iXledger Platform: Solidity
Read the insights this week regarding Solidity on the iXledger platform and more…
Welcome to this week’s blog post, as we bring you exclusive content again from our developers. But, to start things off, we would like to provide you with a quick update on our whitepaper.
We are making progress to complete the new version of our whitepaper, however, our WP release has met a small delay because we are continuing to receive more feedback from our key community members to fill in the missing piece to our WP.
The dev team have done a great job completing Sprint 5. We now move onto Sprint 6 for the next two weeks, which consists of the following tasks:
- Submissions. Messaging and RFI (Request For Information) — Exchange of instant messages between market participants.
- Submissions page. RFI — RFI is a formal way of requesting and returning additional information.
- Submissions — When insurers receive submissions they can provide quotes against them.
Click here to view our Sprint roadmap and FAQ’s.
Written by our Blockchain Developers.
First things first, before we dive into our experience with Solidity in Sprint 5, let us help you briefly understand what it is. Solidity is a programming language for writing smart contracts. It is used for implementing smart contracts on various blockchain platforms. We are using Solidity to program smart contracts on the iXledger platform.
The dev team has been busy extending the application’s use of the blockchain. One of the challenges has been storing large data structures of varying sizes, because solidity does not allow parsing variably sized arrays of any non-native type to functions. To solve this, we need to chop up our data into chunks of 32 bytes before storing it in a contract, and subsequently merge it back together when receiving it. Furthermore, to not exceed the gas limit in a block, any array with more than ~200 entries needs to be added to (and deleted from) the contract in separate transactions. This in turn creates atomicity issues, as it would be possible to delete an array before having finished building it. In other words, someone could falsely believe to have completely deleted an array, when part of it hasn’t even been added to the blockchain yet!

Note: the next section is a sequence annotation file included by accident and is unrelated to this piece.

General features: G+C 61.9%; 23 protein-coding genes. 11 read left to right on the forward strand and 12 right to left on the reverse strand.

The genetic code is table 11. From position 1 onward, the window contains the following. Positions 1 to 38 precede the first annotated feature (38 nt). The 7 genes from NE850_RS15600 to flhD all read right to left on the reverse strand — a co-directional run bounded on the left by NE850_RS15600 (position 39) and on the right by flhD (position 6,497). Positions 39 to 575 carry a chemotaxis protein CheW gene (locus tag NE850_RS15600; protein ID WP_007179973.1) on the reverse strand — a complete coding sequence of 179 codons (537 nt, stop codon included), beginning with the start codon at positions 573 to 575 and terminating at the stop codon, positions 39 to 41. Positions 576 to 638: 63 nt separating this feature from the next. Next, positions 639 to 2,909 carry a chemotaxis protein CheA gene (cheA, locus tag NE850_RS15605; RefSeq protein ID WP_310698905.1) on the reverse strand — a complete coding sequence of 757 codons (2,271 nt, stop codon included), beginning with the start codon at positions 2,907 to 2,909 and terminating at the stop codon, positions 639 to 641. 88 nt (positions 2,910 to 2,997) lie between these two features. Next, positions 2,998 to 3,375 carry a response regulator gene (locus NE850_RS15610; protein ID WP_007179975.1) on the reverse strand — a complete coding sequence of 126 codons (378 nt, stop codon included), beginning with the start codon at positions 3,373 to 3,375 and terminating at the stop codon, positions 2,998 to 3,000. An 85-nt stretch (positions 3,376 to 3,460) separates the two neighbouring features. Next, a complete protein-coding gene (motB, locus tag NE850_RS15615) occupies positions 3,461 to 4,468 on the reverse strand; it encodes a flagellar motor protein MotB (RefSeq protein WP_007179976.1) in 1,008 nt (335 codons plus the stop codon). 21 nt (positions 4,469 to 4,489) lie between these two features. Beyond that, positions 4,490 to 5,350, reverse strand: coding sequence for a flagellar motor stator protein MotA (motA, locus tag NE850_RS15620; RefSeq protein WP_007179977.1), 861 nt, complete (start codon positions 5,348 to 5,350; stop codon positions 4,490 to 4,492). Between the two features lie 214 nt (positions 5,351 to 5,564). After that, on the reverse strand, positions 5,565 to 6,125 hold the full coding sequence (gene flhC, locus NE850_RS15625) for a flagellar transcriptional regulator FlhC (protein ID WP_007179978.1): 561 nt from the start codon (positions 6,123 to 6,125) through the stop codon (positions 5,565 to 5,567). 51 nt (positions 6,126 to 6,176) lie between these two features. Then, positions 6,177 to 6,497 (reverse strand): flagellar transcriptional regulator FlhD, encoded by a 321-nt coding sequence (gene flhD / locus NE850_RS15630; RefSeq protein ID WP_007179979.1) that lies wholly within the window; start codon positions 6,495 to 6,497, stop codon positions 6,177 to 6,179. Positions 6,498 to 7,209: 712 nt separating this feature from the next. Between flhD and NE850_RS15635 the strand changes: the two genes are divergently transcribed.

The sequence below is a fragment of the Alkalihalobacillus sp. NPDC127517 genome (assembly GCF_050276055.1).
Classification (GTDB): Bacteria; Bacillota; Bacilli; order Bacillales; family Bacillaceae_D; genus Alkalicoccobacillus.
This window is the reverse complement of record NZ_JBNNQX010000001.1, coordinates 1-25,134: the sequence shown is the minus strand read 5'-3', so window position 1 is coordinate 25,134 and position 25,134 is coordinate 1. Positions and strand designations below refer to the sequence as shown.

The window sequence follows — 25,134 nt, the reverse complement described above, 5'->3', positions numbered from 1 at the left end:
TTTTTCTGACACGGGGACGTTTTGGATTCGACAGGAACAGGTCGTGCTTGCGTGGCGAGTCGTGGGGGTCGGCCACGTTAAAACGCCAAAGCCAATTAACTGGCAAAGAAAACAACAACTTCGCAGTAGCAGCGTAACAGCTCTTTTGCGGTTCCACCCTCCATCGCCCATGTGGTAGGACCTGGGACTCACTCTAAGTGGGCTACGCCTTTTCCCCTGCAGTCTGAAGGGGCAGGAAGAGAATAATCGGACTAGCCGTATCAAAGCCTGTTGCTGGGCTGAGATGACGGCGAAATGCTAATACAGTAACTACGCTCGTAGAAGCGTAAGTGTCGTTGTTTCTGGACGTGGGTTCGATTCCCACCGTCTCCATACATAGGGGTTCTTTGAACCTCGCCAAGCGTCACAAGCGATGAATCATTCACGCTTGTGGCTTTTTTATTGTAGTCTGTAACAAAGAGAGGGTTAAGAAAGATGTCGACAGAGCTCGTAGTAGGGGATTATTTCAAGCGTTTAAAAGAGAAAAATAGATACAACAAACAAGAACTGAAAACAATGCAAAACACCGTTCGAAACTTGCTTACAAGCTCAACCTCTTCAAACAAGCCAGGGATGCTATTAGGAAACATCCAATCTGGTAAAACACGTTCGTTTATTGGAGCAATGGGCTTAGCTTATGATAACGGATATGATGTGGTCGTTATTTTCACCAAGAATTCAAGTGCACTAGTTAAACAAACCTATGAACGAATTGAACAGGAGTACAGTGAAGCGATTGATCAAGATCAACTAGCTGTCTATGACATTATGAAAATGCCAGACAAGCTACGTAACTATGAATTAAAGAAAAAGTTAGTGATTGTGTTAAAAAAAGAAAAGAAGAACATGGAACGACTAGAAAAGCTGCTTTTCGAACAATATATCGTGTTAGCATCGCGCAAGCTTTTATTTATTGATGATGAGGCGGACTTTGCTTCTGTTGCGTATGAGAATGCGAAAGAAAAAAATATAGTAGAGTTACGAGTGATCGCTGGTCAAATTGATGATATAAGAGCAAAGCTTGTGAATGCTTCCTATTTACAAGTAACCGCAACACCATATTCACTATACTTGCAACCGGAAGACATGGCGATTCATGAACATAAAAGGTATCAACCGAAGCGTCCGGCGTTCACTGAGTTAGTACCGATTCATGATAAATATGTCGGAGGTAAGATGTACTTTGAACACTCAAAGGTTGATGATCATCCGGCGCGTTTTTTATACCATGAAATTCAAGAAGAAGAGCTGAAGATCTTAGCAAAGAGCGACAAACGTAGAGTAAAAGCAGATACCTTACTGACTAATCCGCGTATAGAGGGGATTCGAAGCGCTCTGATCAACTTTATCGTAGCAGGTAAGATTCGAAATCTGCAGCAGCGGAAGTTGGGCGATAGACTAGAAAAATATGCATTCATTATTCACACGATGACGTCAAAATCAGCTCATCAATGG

We are currently thinking of a good solution to this, which will involve some sort of locking mechanism for creating and deleting arrays. Using smart contracts for data storage is a controversial topic as some believe that it is too expensive and inefficient, and that smart contracts are designed for business logic only.
However, we will start by using smart contracts for both data storage and business logic, then evaluate how inefficient it actually is and think about alternatives in case the cost is too high. Additionally, keep in mind that once the data has been stored, it is free to retrieve it from the contract any time you like, so any data that only needs to be stored once won’t be an issue.
A large amount of time has also been spent on fixing issues with communication between the web3 JS object and the geth (go-ethereum) client that currently runs our local blockchain. Both technologies are still being worked on heavily by the open-source community, which means that there are still unresolved bugs.
One of them being that the geth client starts randomly returning empty strings when being sent too many transaction calls/sends. This hinders progress as most of our test cases rely on a functioning geth client, and fixing it is therefore a high priority. Another bug seems to involve the decoding function of web3. Click here to read more.
Working on the cutting edge of technology (well… blockchain technology) is exciting but means that we will keep running into these unresolved bugs. Patience and hard work is the key and we’ll keep you updated on the way.
iXledger, Co-founder & President US, Cristina Dolan, was joined by VariabL, Co-founder & COO, Simon Polrot, BigDataLondon, Founder, Emmanuel Marchal, Consul General of France in New York, Anne-Claire Legendre, CNRS Research Dir, Ricardo Perez Marco, Legolas Exchange, CEO & Founder, Federic Montagno, Eastmore Group, CIO, Elie Galam, and Tezos, Co-founder, Arthur Breitman, to discuss the future of Blockchain.
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